Costa Rica: the First Latin American Country to Ban Hunting as a Sport

Under the new legislation, hunters get up to four months in prison and whopping fines

The news has just broken that Costa Rica has officially become the first country in Latin America to ban hunting as a sport.

Information concerning this major breakthrough in terms of conservation comes shortly after the world's most famous wolf was killed just outside the Yellowstone National Park in the US, so some might argue that this Latin American country is a tad more committed to keeping its biodiversity safe and sound.

Interestingly enough, Costa Rica's Congress first started paying due consideration to the issue of hunting in this country after roughly 177,000 citizens signed a petition and demanded that such a ban be implemented.

This petition was signed and forwarded to Congress about two years ago.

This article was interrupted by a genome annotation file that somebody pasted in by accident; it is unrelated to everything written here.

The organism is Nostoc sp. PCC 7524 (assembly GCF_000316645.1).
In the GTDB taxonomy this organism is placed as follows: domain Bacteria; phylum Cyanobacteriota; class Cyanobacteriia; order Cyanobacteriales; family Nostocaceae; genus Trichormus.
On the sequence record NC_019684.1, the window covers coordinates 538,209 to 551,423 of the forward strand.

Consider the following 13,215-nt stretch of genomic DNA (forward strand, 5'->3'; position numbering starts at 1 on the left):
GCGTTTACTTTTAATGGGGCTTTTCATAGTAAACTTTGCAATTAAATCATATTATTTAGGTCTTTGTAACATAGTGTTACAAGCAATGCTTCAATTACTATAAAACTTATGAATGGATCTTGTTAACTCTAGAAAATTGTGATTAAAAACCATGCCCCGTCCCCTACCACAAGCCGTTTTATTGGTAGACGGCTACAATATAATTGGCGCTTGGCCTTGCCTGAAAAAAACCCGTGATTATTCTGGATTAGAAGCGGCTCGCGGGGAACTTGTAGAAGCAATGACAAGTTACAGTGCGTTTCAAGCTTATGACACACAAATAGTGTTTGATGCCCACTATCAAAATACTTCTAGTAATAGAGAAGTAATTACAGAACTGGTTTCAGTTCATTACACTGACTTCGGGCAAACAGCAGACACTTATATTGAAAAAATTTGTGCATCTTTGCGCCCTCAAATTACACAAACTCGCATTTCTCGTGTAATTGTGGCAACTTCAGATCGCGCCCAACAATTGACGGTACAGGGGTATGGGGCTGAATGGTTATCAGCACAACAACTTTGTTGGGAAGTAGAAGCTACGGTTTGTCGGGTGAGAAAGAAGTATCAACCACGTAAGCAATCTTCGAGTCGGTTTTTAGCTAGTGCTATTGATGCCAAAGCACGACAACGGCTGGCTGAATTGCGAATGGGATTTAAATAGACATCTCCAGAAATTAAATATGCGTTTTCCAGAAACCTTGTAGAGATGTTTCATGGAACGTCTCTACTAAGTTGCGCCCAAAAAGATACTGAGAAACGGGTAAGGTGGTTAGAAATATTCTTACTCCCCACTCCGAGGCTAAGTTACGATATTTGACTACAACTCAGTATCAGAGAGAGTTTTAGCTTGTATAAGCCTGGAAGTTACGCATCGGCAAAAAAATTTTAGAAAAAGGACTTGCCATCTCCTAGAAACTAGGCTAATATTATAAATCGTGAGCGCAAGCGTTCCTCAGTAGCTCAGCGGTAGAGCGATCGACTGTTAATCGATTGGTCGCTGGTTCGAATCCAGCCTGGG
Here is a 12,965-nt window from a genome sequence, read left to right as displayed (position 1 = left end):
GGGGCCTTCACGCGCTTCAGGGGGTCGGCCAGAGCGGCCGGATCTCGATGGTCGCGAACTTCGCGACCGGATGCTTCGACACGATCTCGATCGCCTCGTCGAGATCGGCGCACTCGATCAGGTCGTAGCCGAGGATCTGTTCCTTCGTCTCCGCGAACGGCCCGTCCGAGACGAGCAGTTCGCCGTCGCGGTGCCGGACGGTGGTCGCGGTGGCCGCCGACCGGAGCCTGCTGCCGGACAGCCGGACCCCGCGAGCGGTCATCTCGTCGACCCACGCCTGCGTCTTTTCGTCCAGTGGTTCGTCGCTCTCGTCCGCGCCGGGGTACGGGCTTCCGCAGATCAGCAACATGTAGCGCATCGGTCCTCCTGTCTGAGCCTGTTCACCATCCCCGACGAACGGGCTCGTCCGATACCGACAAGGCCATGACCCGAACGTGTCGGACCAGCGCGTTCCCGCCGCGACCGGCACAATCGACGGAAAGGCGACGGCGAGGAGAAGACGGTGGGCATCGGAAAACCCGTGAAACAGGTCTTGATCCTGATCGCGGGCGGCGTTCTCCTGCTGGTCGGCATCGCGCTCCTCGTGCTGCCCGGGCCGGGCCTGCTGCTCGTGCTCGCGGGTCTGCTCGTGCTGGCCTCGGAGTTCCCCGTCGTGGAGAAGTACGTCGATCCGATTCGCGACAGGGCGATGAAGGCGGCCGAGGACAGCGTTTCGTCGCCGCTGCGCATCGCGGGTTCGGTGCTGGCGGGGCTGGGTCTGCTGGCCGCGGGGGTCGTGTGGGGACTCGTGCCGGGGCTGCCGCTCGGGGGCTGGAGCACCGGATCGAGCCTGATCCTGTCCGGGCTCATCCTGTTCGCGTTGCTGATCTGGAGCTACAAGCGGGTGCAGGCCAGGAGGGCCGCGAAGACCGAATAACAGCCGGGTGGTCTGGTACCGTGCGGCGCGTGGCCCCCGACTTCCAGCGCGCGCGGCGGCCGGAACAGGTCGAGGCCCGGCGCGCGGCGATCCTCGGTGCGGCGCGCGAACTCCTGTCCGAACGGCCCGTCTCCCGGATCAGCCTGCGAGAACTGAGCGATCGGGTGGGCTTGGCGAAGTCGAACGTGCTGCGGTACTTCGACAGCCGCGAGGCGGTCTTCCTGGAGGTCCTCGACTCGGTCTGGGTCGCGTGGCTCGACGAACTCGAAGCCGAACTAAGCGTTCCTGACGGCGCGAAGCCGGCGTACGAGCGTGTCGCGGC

For the time being, roughly 25% of Costa Rica's entire surface is listed as either a national park, or a natural reserve, and this status quo need not come as such a big surprise, seeing how this particular nation is one of the most biodiverse in the world.

GMA News explains that, more often than not, the people who come to Costa Rica in order to hunt do not settle for shooting one or two run-off-the-mill birds.

Quite the contrary: some are very much fond of the country's rare and exotic felines, whereas others want to catch rare parrots and turn them into their pets.

According to the same source, Arturo Carballo, the deputy director of a green-oriented organization that contributed to the implementation of this new legislation concerning hunting activities in Costa Rica, explained as follows:

“There is no data on how much money hunting generates in the country, but we do know there are currently clandestine hunting tours that go for about $5,000 (€3,871.29) per person.”

Those who choose to ignore the new rules and regulations and go hunting in Costa Rica can end up spending as much as four months in prison. As well as this, they risk fines of up to $3,000 (€2,322.77).

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